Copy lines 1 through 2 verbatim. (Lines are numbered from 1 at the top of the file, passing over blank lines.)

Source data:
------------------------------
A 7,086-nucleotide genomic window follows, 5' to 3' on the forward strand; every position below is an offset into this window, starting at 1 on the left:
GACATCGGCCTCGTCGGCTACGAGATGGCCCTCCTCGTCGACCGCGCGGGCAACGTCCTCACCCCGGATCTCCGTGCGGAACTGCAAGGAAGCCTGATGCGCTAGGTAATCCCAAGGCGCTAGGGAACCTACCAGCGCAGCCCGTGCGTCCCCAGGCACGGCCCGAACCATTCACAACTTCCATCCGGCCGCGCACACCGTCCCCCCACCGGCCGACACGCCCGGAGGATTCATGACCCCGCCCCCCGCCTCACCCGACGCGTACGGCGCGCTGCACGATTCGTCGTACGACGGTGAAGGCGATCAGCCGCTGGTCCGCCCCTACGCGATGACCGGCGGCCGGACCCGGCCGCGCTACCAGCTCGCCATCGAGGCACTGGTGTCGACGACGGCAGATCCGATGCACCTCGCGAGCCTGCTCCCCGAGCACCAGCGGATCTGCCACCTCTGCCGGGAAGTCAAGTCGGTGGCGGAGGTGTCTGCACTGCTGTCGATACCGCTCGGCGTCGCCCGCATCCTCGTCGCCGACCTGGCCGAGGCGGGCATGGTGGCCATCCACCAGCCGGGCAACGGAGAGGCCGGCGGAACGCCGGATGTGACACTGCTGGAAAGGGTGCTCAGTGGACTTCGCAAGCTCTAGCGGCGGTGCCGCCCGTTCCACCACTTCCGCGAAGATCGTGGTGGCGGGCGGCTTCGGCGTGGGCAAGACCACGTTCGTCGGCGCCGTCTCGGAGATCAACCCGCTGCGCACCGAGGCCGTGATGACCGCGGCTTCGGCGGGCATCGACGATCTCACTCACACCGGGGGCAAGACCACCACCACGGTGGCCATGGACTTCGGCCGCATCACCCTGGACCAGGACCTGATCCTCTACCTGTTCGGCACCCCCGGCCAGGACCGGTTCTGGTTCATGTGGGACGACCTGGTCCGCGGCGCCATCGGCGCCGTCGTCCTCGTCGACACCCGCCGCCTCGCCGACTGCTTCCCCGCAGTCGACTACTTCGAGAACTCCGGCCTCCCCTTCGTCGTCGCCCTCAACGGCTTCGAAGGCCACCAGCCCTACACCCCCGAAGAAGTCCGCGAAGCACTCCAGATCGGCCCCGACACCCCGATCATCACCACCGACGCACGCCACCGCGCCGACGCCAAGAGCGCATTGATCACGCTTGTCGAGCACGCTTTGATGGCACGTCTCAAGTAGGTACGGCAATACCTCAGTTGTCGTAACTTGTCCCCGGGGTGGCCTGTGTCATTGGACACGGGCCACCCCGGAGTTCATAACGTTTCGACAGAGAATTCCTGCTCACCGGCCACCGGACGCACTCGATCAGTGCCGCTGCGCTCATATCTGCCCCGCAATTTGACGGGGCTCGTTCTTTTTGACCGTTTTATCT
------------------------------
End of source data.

A 7,086-nucleotide genomic window follows, 5' to 3' on the forward strand; every position below is an offset into this window, starting at 1 on the left:
GACATCGGCCTCGTCGGCTACGAGATGGCCCTCCTCGTCGACCGCGCGGGCAACGTCCTCACCCCGGATCTCCGTGCGGAACTGCAAGGAAGCCTGATGCGCTAGGTAATCCCAAGGCGCTAGGGAACCTACCAGCGCAGCCCGTGCGTCCCCAGGCACGGCCCGAACCATTCACAACTTCCATCCGGCCGCGCACACCGTCCCCCCACCGGCCGACACGCCCGGAGGATTCATGACCCCGCCCCCCGCCTCACCCGACGCGTACGGCGCGCTGCACGATTCGTCGTACGACGGTGAAGGCGATCAGCCGCTGGTCCGCCCCTACGCGATGACCGGCGGCCGGACCCGGCCGCGCTACCAGCTCGCCATCGAGGCACTGGTGTCGACGACGGCAGATCCGATGCACCTCGCGAGCCTGCTCCCCGAGCACCAGCGGATCTGCCACCTCTGCCGGGAAGTCAAGTCGGTGGCGGAGGTGTCTGCACTGCTGTCGATACCGCTCGGCGTCGCCCGCATCCTCGTCGCCGACCTGGCCGAGGCGGGCATGGTGGCCATCCACCAGCCGGGCAACGGAGAGGCCGGCGGAACGCCGGATGTGACACTGCTGGAAAGGGTGCTCAGTGGACTTCGCAAGCTCTAGCGGCGGTGCCGCCCGTTCCACCACTTCCGCGAAGATCGTGGTGGCGGGCGGCTTCGGCGTGGGCAAGACCACGTTCGTCGGCGCCGTCTCGGAGATCAACCCGCTGCGCACCGAGGCCGTGATGACCGCGGCTTCGGCGGGCATCGACGATCTCACTCACACCGGGGGCAAGACCACCACCACGGTGGCCATGGACTTCGGCCGCATCACCCTGGACCAGGACCTGATCCTCTACCTGTTCGGCACCCCCGGCCAGGACCGGTTCTGGTTCATGTGGGACGACCTGGTCCGCGGCGCCATCGGCGCCGTCGTCCTCGTCGACACCCGCCGCCTCGCCGACTGCTTCCCCGCAGTCGACTACTTCGAGAACTCCGGCCTCCCCTTCGTCGTCGCCCTCAACGGCTTCGAAGGCCACCAGCCCTACACCCCCGAAGAAGTCCGCGAAGCACTCCAGATCGGCCCCGACACCCCGATCATCACCACCGACGCACGCCACCGCGCCGACGCCAAGAGCGCATTGATCACGCTTGTCGAGCACGCTTTGATGGCACGTCTCAAGTAGGTACGGCAATACCTCAGTTGTCGTAACTTGTCCCCGGGGTGGCCTGTGTCATTGGACACGGGCCACCCCGGAGTTCATAACGTTTCGACAGAGAATTCCTGCTCACCGGCCACCGGACGCACTCGATCAGTGCCGCTGCGCTCATATCTGCCCCGCAATTTGACGGGGCTCGTTCTTTTTGACCGTTTTATCT